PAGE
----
Me and Earl and the Dying Girl by Jesse Andrews. Grades 9 and up. Abrams, March 2012. 288 pages. Reviewed from ARC provided by NetGalley.
High school senior Greg Gaines has perfected the art of invisibility. Although he could list all of the cliques and subcliques at his school, and although he's friendly with everyone, he's an actual friend to no one. Unless you count Earl, but Earl's more like a coworker, helping Greg create terrible amateur movies in their spare time. When Greg's mom forces him to call up Rachel, a friend from when they were kids in Hebrew school together (a girl who has just been diagnosed with leukemia), he resists at first. But as he gets to know Rachel again, he realizes that he likes spending time with her. Unfortunately, that time is running out...
This book had me literally laughing out loud. I'm always so pleased to find funny teen books because kids DIG humor and it can be so hard to find. Main character Greg has a very self-deprecating voice and uses humor at his own expense. There's a fair amount of gross-out humor, but those aren't the only laughs to be found. One of my favorite scenes was when Greg and Earl accidentally get high and then decide to make up a story to explain what happened. I was laughing so hard that I'm sure if my neighbors heard me, they thought I was insane.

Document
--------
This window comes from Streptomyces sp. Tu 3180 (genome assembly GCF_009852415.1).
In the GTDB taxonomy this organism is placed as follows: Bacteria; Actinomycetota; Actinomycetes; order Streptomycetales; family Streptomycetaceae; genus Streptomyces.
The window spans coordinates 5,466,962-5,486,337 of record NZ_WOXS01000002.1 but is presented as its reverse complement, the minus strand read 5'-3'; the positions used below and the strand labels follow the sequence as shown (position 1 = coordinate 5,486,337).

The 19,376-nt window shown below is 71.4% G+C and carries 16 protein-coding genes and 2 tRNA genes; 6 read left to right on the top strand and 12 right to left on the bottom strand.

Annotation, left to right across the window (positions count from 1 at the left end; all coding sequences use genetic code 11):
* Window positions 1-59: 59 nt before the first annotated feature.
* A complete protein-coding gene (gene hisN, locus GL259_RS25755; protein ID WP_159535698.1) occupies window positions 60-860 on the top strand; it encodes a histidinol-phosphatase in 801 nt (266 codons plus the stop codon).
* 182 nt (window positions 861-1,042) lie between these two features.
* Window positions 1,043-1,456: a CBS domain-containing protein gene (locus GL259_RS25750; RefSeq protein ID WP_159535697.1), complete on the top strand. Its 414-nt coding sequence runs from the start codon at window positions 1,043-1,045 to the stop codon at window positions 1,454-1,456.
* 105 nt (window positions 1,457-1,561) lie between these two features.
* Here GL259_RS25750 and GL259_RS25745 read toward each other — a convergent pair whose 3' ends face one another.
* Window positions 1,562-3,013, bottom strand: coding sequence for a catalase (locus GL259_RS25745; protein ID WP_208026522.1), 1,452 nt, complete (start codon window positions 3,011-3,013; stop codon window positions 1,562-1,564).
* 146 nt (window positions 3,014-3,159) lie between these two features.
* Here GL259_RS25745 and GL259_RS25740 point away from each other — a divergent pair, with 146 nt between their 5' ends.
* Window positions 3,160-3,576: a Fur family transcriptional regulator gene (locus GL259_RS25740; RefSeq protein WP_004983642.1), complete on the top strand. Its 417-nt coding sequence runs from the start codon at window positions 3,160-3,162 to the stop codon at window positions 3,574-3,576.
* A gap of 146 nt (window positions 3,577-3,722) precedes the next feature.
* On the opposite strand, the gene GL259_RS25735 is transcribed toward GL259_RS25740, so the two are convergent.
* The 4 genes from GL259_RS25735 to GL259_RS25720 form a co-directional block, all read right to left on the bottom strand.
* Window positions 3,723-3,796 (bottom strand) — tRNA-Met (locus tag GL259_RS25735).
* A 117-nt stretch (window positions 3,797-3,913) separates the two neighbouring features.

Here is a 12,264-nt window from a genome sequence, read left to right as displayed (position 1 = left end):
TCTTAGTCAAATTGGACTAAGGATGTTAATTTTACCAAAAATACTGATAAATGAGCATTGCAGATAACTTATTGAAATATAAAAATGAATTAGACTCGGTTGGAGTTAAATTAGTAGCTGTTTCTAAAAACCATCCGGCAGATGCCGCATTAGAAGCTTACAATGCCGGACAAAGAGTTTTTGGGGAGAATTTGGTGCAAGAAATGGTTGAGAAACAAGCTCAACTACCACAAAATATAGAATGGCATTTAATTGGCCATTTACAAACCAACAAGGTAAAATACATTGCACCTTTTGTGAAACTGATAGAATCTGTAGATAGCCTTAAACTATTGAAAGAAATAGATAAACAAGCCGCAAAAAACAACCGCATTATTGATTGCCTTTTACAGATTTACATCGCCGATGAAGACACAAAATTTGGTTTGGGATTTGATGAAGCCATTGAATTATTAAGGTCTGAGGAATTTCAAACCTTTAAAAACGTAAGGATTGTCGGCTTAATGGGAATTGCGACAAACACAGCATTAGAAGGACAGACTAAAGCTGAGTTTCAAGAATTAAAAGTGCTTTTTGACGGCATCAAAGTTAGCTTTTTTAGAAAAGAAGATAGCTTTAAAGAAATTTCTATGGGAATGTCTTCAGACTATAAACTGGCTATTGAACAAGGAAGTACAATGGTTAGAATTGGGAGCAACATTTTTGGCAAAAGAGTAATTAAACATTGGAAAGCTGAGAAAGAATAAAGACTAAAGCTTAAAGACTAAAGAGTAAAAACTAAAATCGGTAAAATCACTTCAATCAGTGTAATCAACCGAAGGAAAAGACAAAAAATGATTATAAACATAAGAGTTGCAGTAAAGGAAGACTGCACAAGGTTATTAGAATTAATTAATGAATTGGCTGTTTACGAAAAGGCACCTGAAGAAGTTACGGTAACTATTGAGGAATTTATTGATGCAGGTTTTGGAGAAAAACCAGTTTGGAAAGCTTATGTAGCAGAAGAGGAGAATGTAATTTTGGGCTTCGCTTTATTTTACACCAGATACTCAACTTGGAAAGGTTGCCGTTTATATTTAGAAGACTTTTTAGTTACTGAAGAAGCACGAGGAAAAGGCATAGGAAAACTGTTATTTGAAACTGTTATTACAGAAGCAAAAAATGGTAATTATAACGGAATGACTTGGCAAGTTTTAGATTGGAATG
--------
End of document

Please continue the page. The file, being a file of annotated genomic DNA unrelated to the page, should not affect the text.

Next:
Jesse Andrews built a perfect arc for Rachel and Greg's relationship with her. Their friendship starts slowly as Greg gets to know her again, and at its peak I found myself caring about Rachel quite a bit and hoping that maybe she wasn't actually dying. But this is a story about a dying girl (it says so right in the title). Mr. Andrews manages to distance the reader from Rachel just enough so that it's not crushing when things take a turn for the worse. It all happens very organically. The humor's toned down as we enter a serious period in Greg's life and then picks up again at the end.
Mr. Andrews throws in some different formats as we go, switching from straight prose to screenplay-like dialog that adds humor, keeps the pages turning quickly, and totally makes sense for Greg's character. Greg's a film buff and an amateur filmmaker and this bits show us how Greg sees the world. Greg wants to be neutral, just like the video cameras he uses - observing everybody impartially. But in order to make a good film, you have to decide where you stand and what you want to say.
Ultimately, it's a story about knowing people's stories, about deciding whether to play it safe or take some risks and let people in. This is a spectacular debut and I sincerely hope there's more coming from Jesse Andrews.
I would hand this immediately to teens looking for a funny story. Know your audience since there's a decent amount of profanity and crude humor. I'd try it on fans of Jordan Sonnenblick's Notes from the Midnight Driver or Brent Crawford's Carter Finally Gets It.
I found out about this book through Capillya's fantastic interview with Jesse Andrews on That Cover Girl, so make sure you head on over there. As a sidenote, the book's cover is amazingly fantastic and I, too, kinda want to rub it all over my face. Also: I get an inordinate amount of delight from the rhyming title.
Me and Earl and the Dying Girl will be on shelves March 1!